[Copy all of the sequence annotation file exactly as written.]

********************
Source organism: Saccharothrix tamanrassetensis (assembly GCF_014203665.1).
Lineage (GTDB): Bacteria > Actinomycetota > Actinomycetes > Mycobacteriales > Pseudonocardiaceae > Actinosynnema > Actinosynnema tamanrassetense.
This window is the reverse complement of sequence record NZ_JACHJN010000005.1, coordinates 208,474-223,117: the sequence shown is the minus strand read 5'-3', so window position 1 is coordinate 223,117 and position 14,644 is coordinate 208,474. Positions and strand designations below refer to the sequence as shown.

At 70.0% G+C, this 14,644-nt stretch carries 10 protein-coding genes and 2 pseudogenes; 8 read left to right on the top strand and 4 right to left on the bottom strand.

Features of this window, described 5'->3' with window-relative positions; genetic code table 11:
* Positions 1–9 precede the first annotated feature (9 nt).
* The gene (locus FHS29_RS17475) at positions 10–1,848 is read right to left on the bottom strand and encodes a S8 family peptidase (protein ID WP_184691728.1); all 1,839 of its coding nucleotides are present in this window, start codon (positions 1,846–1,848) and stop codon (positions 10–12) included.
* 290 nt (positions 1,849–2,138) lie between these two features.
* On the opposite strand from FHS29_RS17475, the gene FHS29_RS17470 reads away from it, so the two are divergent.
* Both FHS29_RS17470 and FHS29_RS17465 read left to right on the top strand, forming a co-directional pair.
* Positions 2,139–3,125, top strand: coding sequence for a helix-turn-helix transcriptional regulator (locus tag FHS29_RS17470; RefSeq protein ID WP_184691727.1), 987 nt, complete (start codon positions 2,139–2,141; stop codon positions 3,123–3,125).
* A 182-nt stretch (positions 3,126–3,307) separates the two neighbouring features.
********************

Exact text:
Source organism: Saccharothrix tamanrassetensis (assembly GCF_014203665.1).
Lineage (GTDB): Bacteria > Actinomycetota > Actinomycetes > Mycobacteriales > Pseudonocardiaceae > Actinosynnema > Actinosynnema tamanrassetense.
This window is the reverse complement of sequence record NZ_JACHJN010000005.1, coordinates 208,474-223,117: the sequence shown is the minus strand read 5'-3', so window position 1 is coordinate 223,117 and position 14,644 is coordinate 208,474. Positions and strand designations below refer to the sequence as shown.

At 70.0% G+C, this 14,644-nt stretch carries 10 protein-coding genes and 2 pseudogenes; 8 read left to right on the top strand and 4 right to left on the bottom strand.

Features of this window, described 5'->3' with window-relative positions; genetic code table 11:
* Positions 1–9 precede the first annotated feature (9 nt).
* The gene (locus FHS29_RS17475) at positions 10–1,848 is read right to left on the bottom strand and encodes a S8 family peptidase (protein ID WP_184691728.1); all 1,839 of its coding nucleotides are present in this window, start codon (positions 1,846–1,848) and stop codon (positions 10–12) included.
* 290 nt (positions 1,849–2,138) lie between these two features.
* On the opposite strand from FHS29_RS17475, the gene FHS29_RS17470 reads away from it, so the two are divergent.
* Both FHS29_RS17470 and FHS29_RS17465 read left to right on the top strand, forming a co-directional pair.
* Positions 2,139–3,125, top strand: coding sequence for a helix-turn-helix transcriptional regulator (locus tag FHS29_RS17470; RefSeq protein ID WP_184691727.1), 987 nt, complete (start codon positions 2,139–2,141; stop codon positions 3,123–3,125).
* A 182-nt stretch (positions 3,126–3,307) separates the two neighbouring features.